Your Effective Family Chore Chart


by on July 20, 2009

in Just For Moms

In families there are chores that need doing, and sometimes mom and dad feel like they have to beg for help from the kids, or threaten them. One effective means of getting the whole family to pitch in is with chore charts. The following are tips for making chore charts more user friendly.

Tip one: Make them age appropriate.

A chore chart is a great idea, and there are numerous free printable ones on the Internet. However, not all of them will work for everyone. Different age children need different chores. A toddler can’t very well wash dishes, but they can put books on shelves, or toys in a bin. So, as you make your chore charts, make them as fair as possible, but also keep them age appropriate.

Kids can help out more than you think.Kids can help out more than you think.

Tip two: Break down the chores.

One of the best ways to make chore charts more effective, get a cleaner house, and chores done better is to be specific. This means instead of putting “Clean bathroom” as their chore, you put “Scrub toilet”, “Sweep bathroom floor”, “empty bathroom trash can”, “Clean sink”, “Wash mirror”, “Scrub tub”, etc. You break down the job into several smaller jobs to ensure a more thorough job gets done.

Tip three: Make them readable whether your kid can read or not

Part of having an effective chore chart is having one that kids can read. So, if your children are not reading yet, then use pictures instead. If you have “kitchen duty” down as a chore, make sure somewhere you describe what that entails. Otherwise you are going to get partial jobs done, and kids who do not know what they are supposed to be doing.

Tip four: Have a reward system

While children should do chores as a part of being an active part of the family, one of the best ways to make a chore chart more effective is by adding incentive. Many families choose to tie allowance to their chore charts. For example, you have a set amount of allowance allotted for each child, but they only get as much of it as they complete their chores. So, if they do 100% of their chores for the week, they get 100% of the allowance. If they do 80% they get 80% etc. Rewards, whether money, free time, toys, privileges, and so on, keeps kids far more motivated to do what the chore charts says for them to do.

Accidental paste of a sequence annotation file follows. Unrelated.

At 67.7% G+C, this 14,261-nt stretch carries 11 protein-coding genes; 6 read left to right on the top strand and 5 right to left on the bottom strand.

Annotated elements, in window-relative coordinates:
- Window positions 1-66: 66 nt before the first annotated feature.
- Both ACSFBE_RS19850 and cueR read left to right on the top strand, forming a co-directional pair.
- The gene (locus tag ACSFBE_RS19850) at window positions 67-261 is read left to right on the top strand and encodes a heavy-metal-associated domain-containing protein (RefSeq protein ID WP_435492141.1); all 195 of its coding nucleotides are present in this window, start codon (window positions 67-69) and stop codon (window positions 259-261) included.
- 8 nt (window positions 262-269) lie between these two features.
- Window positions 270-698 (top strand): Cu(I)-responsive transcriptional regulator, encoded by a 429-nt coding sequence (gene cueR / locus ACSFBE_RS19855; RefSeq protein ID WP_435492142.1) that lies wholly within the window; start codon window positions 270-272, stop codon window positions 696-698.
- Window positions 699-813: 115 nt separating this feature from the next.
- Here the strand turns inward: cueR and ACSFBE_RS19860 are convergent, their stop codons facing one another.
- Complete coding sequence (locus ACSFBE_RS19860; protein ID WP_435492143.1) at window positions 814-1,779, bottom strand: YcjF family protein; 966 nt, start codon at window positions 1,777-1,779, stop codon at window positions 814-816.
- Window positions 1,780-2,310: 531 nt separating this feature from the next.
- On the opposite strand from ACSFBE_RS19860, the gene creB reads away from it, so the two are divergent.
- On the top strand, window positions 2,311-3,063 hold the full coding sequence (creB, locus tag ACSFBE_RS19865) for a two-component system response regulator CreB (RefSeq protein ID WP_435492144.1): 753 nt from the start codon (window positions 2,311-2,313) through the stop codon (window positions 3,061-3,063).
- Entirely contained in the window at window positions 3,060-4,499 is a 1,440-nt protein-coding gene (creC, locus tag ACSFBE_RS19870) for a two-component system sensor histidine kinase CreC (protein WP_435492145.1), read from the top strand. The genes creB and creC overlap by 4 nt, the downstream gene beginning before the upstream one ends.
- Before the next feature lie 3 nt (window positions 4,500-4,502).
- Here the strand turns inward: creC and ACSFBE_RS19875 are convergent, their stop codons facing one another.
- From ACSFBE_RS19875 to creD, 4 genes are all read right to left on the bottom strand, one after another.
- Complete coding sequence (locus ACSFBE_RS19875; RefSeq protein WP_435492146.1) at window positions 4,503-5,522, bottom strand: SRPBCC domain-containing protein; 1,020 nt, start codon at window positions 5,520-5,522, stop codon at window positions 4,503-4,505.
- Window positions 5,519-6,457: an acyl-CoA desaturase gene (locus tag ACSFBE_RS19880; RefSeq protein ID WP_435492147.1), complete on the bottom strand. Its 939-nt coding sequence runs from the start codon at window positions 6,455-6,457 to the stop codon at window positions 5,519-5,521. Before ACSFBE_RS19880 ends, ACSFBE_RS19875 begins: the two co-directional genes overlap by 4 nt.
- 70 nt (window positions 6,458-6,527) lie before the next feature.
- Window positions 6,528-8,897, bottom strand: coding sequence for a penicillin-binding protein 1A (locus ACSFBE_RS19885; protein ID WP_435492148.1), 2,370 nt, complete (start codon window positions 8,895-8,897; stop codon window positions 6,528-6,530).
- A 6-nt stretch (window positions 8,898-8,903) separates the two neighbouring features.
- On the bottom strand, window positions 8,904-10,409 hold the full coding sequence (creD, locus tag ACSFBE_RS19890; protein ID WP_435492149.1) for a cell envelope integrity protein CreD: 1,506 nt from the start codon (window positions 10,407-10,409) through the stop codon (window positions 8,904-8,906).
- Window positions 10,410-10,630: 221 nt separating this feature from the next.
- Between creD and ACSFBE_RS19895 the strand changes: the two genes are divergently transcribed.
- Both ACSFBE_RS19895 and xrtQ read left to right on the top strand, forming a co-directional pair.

Tip five: Get some input from everyone.

If you want your kids to follow what is assigned them on the chore chart, then make sure you have them help in the creating of it, and in the idea of it. If you get their support, then it will be more effective. So, make sure that they tell you what chores they prefer, and that they help you create it, as well as the reward system attached and the discipline if chores are not done.

Jake Boxer July 28, 2009 at 12:19 pm

I’ve been working really hard over the past few months on a website called called PowrHouse ( http://powrhouse.net/ ). Your kids won’t be able to use if it they can’t read or use email, but if they can, it makes things a lot easier :)
It’s currently in beta, but it works well (we’re using it in our household). You add everyone you live with (kids, spouses, roommates, etc.), add your chores (names and how often they should be done), and PowrHouse keeps track of whose turn it is to do each chore (and sends email reminders every night, with links to click to signal that you’ve done the chores).
If you do end up using it, please contact me (my info is on the site) and let me know what you think, as I’m trying to make it as useful to all types of households as possible. If not, thanks at least for reading this far :)

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